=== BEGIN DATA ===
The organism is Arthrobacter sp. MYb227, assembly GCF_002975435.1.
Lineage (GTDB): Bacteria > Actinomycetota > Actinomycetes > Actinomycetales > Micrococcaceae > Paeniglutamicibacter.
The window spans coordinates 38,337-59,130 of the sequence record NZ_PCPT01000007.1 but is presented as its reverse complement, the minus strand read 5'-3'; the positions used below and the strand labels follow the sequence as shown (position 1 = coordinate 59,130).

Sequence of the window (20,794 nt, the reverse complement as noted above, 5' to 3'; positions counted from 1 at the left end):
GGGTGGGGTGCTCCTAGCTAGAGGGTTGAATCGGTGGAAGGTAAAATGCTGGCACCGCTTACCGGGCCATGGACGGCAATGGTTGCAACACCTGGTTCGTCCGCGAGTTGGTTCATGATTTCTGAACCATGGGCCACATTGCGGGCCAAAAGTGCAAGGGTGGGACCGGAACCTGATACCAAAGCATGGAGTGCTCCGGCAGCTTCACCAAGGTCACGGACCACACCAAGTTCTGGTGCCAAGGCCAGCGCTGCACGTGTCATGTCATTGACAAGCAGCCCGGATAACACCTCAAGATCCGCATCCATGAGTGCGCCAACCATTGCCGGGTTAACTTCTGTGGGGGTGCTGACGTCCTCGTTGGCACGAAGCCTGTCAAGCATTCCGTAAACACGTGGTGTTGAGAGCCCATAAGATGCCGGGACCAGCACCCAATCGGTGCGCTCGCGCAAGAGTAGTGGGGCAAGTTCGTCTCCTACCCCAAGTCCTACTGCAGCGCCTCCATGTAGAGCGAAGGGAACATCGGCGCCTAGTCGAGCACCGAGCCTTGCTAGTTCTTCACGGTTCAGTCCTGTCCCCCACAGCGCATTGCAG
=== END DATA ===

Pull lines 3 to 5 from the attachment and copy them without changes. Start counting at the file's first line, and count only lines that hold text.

The window spans coordinates 38,337-59,130 of the sequence record NZ_PCPT01000007.1 but is presented as its reverse complement, the minus strand read 5'-3'; the positions used below and the strand labels follow the sequence as shown (position 1 = coordinate 59,130).

Sequence of the window (20,794 nt, the reverse complement as noted above, 5' to 3'; positions counted from 1 at the left end):
GGGTGGGGTGCTCCTAGCTAGAGGGTTGAATCGGTGGAAGGTAAAATGCTGGCACCGCTTACCGGGCCATGGACGGCAATGGTTGCAACACCTGGTTCGTCCGCGAGTTGGTTCATGATTTCTGAACCATGGGCCACATTGCGGGCCAAAAGTGCAAGGGTGGGACCGGAACCTGATACCAAAGCATGGAGTGCTCCGGCAGCTTCACCAAGGTCACGGACCACACCAAGTTCTGGTGCCAAGGCCAGCGCTGCACGTGTCATGTCATTGACAAGCAGCCCGGATAACACCTCAAGATCCGCATCCATGAGTGCGCCAACCATTGCCGGGTTAACTTCTGTGGGGGTGCTGACGTCCTCGTTGGCACGAAGCCTGTCAAGCATTCCGTAAACACGTGGTGTTGAGAGCCCATAAGATGCCGGGACCAGCACCCAATCGGTGCGCTCGCGCAAGAGTAGTGGGGCAAGTTCGTCTCCTACCCCAAGTCCTACTGCAGCGCCTCCATGTAGAGCGAAGGGAACATCGGCGCCTAGTCGAGCACCGAGCCTTGCTAGTTCTTCACGGTTCAGTCCTGTCCCCCACAGCGCATTGCAG